Games People Play
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1. Re Test cricket, what is this an exhaustive list of: Hansie Cronje (South Africa), Ujesh Ranchod (Zimbabwe), Ruwan Kalpage (Sri Lanka), Mark Ealham (England), Neil Johnson (Zimbabwe), Jacob Oram (New Zealand), Monty Panesar (England), Cameron White (Australia), Peter Siddle (Australia) and Peter George (Australia)? For a bonus point, how is Ujesh Ranchod unique in this list?
3. What was the contribution of the Hanuman Vyayam Prasarak Mandal from Amravati in Maharashtra to the 1936 Berlin Olympics?
1 : an inexperienced or incompetent boxer
2 : oaf, lout
What's the surname/word?
5. In Greek mythology, Apollo lusted after the nymph Daphne, who turned into a bay tree just as Apollo approached her. Undeterred, Apollo embraced the tree and declared it sacred. One other thing that he did caused the Greeks to adopt a certain tradition in the Pythian Games, which were held at Delphi in honour of Apollo every four years from the 6th century BC. It's a tradition that then became very popular and copied widely. The tradition has also led to at least one famous English idiom related to a lack of performance. (a) What tradition began at the Pythian Games and (b) what is the English idiom I'm talking of? (Half-points for each part).
6. What is this a partial list of?
Oct 30, 1977: Renato Curi, Perugia vs Juventus
Aug 12, 1989: Samuel Okwaraji, Nigeria vs Angola
Jan 4, 1997: Hedi Berkhissa, Esperance Sportive de Tunis vs Olympique Lyonnais
June 26, 2003: Marc-Vivien Foe, Cameroon vs Colombia
Jan 25, 2004: Miklos Feher, Benfica vs Vitoria
Oct 27, 2004: Serginho, Sao Caetano vs Sao Paulo
Dec 5, 2004: Cristiano Junior, Dempo Sports Club vs Mohun Bagan
Aug 28, 2007: Antonio Puerta, Sevilla vs Getafe
Dec 29, 2007: Phil O' Donnell, Motherwell vs Dundee United
April 14, 2012: Piermario Morosini, Livorno vs Pescara
7. Somewhat appropriately, 4 points to be had for this question. This amazing magic square is believed to be the first seen in European art. The sum 34 can be found in the rows, columns, diagonals, each of the quadrants, the center four squares, and the corner squares (of the 4x4 as well as the four contained 3x3 grids). This sum can also be found in the four outer numbers clockwise from the corners (3+8+14+9) and likewise the four counter-clockwise, the two sets of four symmetrical numbers (2+8+9+15 and 3+5+12+14), the sum of the middle two entries of the two outer columns and rows (5+9+8+12 and 3+2+15+14), and in four kite or cross shaped quartets (3+5+11+15, 2+10+8+14, 3+9+7+15, and 2+6+12+14). Your four questions: (a) Who is the artist? (b) Name the painting. (c) and (d) What two self-referential bits of data are contained in the numbers on the lowest row of the magic square?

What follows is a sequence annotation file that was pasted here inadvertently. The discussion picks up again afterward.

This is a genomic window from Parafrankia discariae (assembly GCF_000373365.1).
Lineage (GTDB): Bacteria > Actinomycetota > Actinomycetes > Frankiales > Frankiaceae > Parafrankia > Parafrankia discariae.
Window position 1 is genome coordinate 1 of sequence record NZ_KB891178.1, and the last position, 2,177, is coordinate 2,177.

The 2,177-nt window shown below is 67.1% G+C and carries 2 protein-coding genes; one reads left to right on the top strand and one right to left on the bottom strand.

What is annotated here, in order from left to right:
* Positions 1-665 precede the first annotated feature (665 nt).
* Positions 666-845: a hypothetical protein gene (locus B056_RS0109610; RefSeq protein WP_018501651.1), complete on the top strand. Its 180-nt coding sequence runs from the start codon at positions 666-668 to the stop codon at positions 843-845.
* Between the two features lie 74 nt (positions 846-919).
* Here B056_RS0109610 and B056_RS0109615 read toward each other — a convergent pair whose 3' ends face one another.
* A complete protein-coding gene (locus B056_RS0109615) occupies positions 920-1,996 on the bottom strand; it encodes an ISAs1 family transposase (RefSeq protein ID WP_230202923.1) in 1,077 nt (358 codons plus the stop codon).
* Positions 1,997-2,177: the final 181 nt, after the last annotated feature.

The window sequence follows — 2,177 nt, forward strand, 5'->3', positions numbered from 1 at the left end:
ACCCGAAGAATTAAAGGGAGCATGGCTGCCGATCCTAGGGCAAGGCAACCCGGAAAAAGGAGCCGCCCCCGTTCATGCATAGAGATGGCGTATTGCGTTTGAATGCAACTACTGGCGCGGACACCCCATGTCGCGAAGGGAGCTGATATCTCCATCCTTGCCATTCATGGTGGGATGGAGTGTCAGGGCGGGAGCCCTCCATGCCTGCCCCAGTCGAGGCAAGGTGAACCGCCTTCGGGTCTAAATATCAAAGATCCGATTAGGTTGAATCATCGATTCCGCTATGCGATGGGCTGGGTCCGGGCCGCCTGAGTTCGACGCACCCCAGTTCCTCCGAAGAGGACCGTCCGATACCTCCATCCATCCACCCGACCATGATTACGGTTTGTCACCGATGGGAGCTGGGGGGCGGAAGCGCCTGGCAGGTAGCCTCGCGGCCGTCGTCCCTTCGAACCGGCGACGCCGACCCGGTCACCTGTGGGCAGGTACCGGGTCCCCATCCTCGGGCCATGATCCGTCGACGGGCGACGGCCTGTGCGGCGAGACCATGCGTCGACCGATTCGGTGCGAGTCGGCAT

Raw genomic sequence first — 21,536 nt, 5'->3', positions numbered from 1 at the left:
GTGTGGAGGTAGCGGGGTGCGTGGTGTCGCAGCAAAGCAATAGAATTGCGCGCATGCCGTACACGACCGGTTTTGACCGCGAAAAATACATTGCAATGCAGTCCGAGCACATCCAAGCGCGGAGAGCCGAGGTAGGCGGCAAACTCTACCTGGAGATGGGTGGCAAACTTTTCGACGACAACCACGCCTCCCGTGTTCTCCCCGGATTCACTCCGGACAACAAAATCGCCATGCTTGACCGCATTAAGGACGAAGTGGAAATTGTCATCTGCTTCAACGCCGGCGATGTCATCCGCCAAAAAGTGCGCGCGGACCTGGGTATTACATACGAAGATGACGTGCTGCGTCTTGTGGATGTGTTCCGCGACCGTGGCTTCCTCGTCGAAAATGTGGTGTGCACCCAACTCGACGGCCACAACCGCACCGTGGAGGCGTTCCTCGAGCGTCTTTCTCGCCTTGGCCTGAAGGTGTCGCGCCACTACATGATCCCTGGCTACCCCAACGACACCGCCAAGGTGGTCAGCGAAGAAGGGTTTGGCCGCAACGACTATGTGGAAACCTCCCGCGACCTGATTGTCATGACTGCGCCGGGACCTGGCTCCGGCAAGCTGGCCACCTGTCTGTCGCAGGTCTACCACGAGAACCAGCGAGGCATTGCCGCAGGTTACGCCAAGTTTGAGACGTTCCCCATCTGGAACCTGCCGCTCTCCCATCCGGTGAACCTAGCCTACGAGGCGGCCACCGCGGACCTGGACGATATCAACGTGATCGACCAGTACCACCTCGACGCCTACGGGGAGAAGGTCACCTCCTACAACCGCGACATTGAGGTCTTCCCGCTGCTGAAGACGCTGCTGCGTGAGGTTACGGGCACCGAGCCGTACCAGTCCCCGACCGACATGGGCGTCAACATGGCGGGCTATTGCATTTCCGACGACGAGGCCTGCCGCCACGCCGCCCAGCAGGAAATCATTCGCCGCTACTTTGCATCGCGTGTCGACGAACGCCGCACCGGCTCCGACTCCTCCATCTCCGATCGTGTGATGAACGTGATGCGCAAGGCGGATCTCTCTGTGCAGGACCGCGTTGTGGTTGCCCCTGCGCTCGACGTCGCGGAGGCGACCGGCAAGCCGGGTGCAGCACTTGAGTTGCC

8. What sporty pair was named after (a) the village in Shropshire which held an event in 1850 which are said to have inspired the modern Olympic Games; and (b) the hospital in London at which the precursor to the Paralympic Games were held in 1948? For an additional point, give me the two relevant names.
9. What two-word concept, crucial to game theory, is being explained in this video clip (right-click and 'Save as...' for best results)? The concept is named after the central character in the film (the one doing the explaining).
10. Mentioned in 'Ain-e-Akbari', this city in Haryana was founded by the Rajput King Neem Singh who named it after after his wife Bhani. It came into the limelight in 2008, as four of the five sportspersons who represented India in a particular sport at the Beijing Olympics were from here. That success was largely thanks to Sports Authority of India coach Captain Hawa Singh (who has since passed away), who is credited with making a centre known locally as the "BBC" a powerhouse of the sport. Name the city and the sport (half points for each).
1. Bowlers whose first wicket in Tests was Sachin Tendulkar (he had an extraordinary knack of getting out to new bowlers). In Ranchod's case, Sachin was his only Test victim.
3. They demonstrated the sport of kabaddi at the Games.
5. Apollo cut off a branch to wear as a wreath, so the Greeks presented laurel wreaths to winners in the Games (the bay tree is also known as the laurel). The idiom is 'to rest on one's laurels'.
6. Football on-field deaths
7. (a) Albrecht Dürer's engraving (b) Melencolia I. (c) The two middle digits in the last row, '15' and '14', give the year in which it was painted. (d) Flanking them are '1', which stands for the Roman letter 'A', and '4', standing for 'D', together making up the artist's initials!
9. Nash equilibrium.
That was Russell Crowe playing mathematician John Forbes Nash in 'A Beautiful Mind'.
10. Bhiwani, boxing
The BBC is the Bhiwani Boxing Club.